CALL FOR ENTRIES
Announcing the 2018 Manser Medal
Expanded to recognise the best one-off houses across Europe
THE 2018 MEDAL SHORTLIST ANNOUNCED
Four designs compete for the 2018 Medal and the £5000 prize fund. The winner will be presented with the Medal at the Sunday Times British Homes Awards in London on September 20th.
House in Coombe Park wins 2017 Manser Medal
The Medal was conceived in 2001 to inspire innovation in house design, to show how social and technological aspirations can be met by intelligent design. The Medal winning designs over the years presented within the archive are exemplars to inspire the wider house-building industry.
“To sustain the Manser Medal’s reputation and to retain the interest of architects, the public and the press, the Medal needs something to distinguish it from the many other housing awards. The buildings we consider are a cut above the rest, in that each has won a design award for housing. But the Manser judges are looking for extra qualities that match the architects’ intellectual aspirations.
Historically, architecture has always responded to society’s needs, coming up with new methods and materials that exploit the latest technical developments, all within the compass of reasonable expenditure. The judges are looking for an inspirational step forward, perhaps an experimental approach, certainly an unequivocal 21st-century solution for 21st-century occupants.
Our aim is to influence both the house-building companies and the general public in the direction of better design. There is huge public interest in houses; the amount of media coverage is evidence of that. The Manser Medal could potentially have as big as following as the Stirling Prize and so expose the talent of younger practitioners, whose abilities are grossly under-used. Many successful architects begin their careers with domestic projects.”Michael Manser CBE, PPRIBA - 2001
The Manser Medal 2017
Those nominated to the short-list were:
Silver House: Hyde + Hyde Architects
This is an elegant rational and stylish modern house, responsive to its’ site and using local and natural materials to give a warmth and richness both outside and particularly inside. The plan establishes a clear hierarchy of spaces and externally the form of the building gives a sometimes disconcertingly sculptural feeling. This building has no false pretensions’ a really well thought out piece of work.
Fernaig Cottage: Scampton and Barnett Architects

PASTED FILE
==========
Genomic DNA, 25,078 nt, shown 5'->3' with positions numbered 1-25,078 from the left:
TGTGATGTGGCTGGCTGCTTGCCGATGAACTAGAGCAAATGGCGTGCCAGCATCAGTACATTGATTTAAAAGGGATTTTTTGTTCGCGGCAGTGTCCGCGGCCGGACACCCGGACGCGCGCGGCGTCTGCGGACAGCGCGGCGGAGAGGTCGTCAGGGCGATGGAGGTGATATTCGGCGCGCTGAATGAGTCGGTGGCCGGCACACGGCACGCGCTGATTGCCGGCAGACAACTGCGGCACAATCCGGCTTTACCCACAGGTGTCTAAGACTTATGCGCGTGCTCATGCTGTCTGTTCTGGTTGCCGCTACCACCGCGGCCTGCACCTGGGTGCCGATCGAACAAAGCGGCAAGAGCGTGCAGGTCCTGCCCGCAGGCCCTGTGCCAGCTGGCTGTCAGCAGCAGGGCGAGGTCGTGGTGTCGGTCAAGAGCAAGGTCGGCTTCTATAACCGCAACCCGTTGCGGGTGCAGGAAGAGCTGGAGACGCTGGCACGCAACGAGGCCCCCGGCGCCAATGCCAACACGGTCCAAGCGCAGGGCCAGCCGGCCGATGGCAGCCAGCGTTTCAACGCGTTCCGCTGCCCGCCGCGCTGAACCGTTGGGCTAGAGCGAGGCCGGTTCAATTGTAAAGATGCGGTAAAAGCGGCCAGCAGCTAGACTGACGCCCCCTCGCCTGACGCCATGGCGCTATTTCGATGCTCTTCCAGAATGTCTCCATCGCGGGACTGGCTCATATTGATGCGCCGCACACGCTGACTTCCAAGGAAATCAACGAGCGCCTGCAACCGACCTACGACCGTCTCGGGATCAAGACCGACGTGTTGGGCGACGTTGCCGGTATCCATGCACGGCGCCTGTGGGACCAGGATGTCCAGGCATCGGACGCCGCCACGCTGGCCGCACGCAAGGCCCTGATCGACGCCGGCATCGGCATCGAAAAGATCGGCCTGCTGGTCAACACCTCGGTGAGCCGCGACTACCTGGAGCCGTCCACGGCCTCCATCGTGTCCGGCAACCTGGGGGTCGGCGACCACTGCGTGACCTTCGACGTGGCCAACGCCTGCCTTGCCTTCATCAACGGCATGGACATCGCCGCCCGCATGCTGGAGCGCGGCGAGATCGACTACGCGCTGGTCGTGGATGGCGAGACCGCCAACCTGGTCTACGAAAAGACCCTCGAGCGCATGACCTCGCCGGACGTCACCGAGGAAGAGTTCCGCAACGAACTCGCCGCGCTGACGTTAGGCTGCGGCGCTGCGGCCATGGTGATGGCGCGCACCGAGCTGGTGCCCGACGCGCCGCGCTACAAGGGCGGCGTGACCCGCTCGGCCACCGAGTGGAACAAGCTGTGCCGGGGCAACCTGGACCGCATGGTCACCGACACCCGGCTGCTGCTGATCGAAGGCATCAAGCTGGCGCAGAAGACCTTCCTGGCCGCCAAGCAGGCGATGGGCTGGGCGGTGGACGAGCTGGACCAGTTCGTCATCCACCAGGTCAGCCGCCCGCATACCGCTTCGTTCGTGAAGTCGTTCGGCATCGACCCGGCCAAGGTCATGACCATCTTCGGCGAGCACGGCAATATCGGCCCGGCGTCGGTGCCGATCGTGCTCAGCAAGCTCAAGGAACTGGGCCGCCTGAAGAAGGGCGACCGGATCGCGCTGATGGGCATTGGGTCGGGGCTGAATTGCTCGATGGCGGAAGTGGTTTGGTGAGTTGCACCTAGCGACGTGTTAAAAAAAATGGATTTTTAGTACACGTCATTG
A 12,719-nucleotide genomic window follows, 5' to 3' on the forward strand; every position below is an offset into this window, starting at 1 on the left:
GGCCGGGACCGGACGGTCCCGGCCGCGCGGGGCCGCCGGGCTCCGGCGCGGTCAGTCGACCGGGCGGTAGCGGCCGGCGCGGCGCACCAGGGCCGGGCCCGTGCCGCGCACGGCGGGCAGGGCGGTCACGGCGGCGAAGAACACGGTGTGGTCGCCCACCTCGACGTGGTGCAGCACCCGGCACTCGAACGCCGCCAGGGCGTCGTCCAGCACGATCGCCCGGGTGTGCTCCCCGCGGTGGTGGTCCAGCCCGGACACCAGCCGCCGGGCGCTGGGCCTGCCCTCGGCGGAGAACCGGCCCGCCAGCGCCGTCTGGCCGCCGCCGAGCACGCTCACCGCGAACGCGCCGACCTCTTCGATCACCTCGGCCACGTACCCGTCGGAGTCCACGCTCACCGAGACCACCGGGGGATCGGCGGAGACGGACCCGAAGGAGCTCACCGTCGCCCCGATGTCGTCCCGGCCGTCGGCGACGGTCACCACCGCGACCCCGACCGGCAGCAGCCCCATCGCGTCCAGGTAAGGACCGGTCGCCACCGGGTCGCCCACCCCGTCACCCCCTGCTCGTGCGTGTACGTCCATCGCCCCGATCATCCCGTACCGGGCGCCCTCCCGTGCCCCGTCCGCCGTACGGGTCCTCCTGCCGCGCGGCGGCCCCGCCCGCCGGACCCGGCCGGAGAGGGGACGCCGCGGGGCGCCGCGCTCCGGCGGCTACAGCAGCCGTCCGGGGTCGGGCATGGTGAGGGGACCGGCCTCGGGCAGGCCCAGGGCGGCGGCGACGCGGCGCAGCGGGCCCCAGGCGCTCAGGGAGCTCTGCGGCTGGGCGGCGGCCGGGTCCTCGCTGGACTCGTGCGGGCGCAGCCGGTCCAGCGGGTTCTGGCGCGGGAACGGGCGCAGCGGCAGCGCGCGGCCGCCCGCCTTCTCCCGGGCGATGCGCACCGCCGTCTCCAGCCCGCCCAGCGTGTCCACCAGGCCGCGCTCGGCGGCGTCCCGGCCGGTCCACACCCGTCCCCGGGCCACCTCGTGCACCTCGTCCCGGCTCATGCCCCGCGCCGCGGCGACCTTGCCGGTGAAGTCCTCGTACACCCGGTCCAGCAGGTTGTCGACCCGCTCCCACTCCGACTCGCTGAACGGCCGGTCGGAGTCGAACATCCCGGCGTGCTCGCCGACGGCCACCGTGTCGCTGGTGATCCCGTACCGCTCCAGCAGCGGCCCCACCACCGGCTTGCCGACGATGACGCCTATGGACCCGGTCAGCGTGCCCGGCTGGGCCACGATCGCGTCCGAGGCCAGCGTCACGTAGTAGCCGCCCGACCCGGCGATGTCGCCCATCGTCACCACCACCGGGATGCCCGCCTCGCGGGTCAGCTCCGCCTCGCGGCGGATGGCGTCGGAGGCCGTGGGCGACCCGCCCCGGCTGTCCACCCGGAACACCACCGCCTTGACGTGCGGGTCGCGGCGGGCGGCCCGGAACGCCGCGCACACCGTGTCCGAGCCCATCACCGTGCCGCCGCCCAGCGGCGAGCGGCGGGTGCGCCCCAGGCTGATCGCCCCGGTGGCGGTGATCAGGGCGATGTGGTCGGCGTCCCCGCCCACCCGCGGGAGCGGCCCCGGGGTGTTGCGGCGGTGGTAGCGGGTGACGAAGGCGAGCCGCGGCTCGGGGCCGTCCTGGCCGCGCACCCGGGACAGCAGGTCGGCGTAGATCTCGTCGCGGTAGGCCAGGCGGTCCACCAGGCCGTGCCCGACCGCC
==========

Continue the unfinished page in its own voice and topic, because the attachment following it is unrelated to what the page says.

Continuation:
Duplicating one existing ‘shed’ with a matching form in different materials alongside it may seem an obvious solution to enlargement of a property but to do it as elegantly and sensibly as this has been done takes skill and confidence. The two buildings, one carefully restored sit together to make a ‘whole’ where each benefits from the other. Proof that a simple idea beautifully executed is never going to be anything but successful.
The Quest: Strom Architects
This design of this house is a classic and timeless piece of modernism. Concrete, local purbeck stone, glass and larch cladding combine into a really satisfying arrangement of elegant planes and proportions.A beautifully simple plan, a commitment to an apparently simple exposed structural concrete form which keeps a gravity defying 6m cantilever off the ground and sustainable environmental solution all contribute to a beautiful home. The house sits in its hillside, a slender box framed by trees and looking out over the Dorset countryside. For the delighted clients it is effortlessly easy to live in but the work by the architects to achieve this simple result should not be underestimated.
Makers House: Liddicoat & Goldhill LLP
Designed, financed and virtually self built by the architects this is the house that they ‘made’ thinking long and hard over every part of it. The house looks and feels ‘hand crafted’. Externally hand made Belgian bricks combine comfortably with more industrial metal cladding whilst inside the interlocking spaces are defined by en expressed steel frame and visible timber floor joists. The materials inside are tactical, deliberately, and the arrangement of windows has been carefully considered to bring daylight and sunlight deep into the house. This house ‘gives’ and the more you look and examine the more it gives.
Heath House: Patalab Architecture
This unusual and quite subdued arts and crafts house has been lovingly restored and extended resulting in a series of linked space at ground floor that contribute to make an elegant and comfortable house for a young family. The house wraps round the terraced garden at the back of the house and the bedroom floors , including new rooms in the old attic, look down on the garden.